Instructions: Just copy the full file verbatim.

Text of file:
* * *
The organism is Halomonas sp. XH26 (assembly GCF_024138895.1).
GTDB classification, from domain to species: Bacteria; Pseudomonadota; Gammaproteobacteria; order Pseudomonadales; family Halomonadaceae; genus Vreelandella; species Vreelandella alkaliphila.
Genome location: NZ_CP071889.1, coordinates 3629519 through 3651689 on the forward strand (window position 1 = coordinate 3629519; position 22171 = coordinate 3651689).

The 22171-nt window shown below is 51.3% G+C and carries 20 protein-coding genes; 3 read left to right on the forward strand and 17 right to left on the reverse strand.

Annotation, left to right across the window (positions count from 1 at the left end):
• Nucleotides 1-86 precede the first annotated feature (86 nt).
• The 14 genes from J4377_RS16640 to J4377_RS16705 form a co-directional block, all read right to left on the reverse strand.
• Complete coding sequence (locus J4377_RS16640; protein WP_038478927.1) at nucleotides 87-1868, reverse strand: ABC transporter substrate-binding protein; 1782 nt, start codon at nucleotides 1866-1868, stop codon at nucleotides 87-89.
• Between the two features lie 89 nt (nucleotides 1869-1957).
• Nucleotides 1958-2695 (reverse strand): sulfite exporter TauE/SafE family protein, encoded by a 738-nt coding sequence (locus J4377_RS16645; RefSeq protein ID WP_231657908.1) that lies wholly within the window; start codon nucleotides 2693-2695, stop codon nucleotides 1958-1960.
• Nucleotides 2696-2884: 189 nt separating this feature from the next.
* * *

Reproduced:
The organism is Halomonas sp. XH26 (assembly GCF_024138895.1).
GTDB classification, from domain to species: Bacteria; Pseudomonadota; Gammaproteobacteria; order Pseudomonadales; family Halomonadaceae; genus Vreelandella; species Vreelandella alkaliphila.
Genome location: NZ_CP071889.1, coordinates 3629519 through 3651689 on the forward strand (window position 1 = coordinate 3629519; position 22171 = coordinate 3651689).

The 22171-nt window shown below is 51.3% G+C and carries 20 protein-coding genes; 3 read left to right on the forward strand and 17 right to left on the reverse strand.

Annotation, left to right across the window (positions count from 1 at the left end):
• Nucleotides 1-86 precede the first annotated feature (86 nt).
• The 14 genes from J4377_RS16640 to J4377_RS16705 form a co-directional block, all read right to left on the reverse strand.
• Complete coding sequence (locus J4377_RS16640; protein WP_038478927.1) at nucleotides 87-1868, reverse strand: ABC transporter substrate-binding protein; 1782 nt, start codon at nucleotides 1866-1868, stop codon at nucleotides 87-89.
• Between the two features lie 89 nt (nucleotides 1869-1957).
• Nucleotides 1958-2695 (reverse strand): sulfite exporter TauE/SafE family protein, encoded by a 738-nt coding sequence (locus J4377_RS16645; RefSeq protein ID WP_231657908.1) that lies wholly within the window; start codon nucleotides 2693-2695, stop codon nucleotides 1958-1960.
• Nucleotides 2696-2884: 189 nt separating this feature from the next.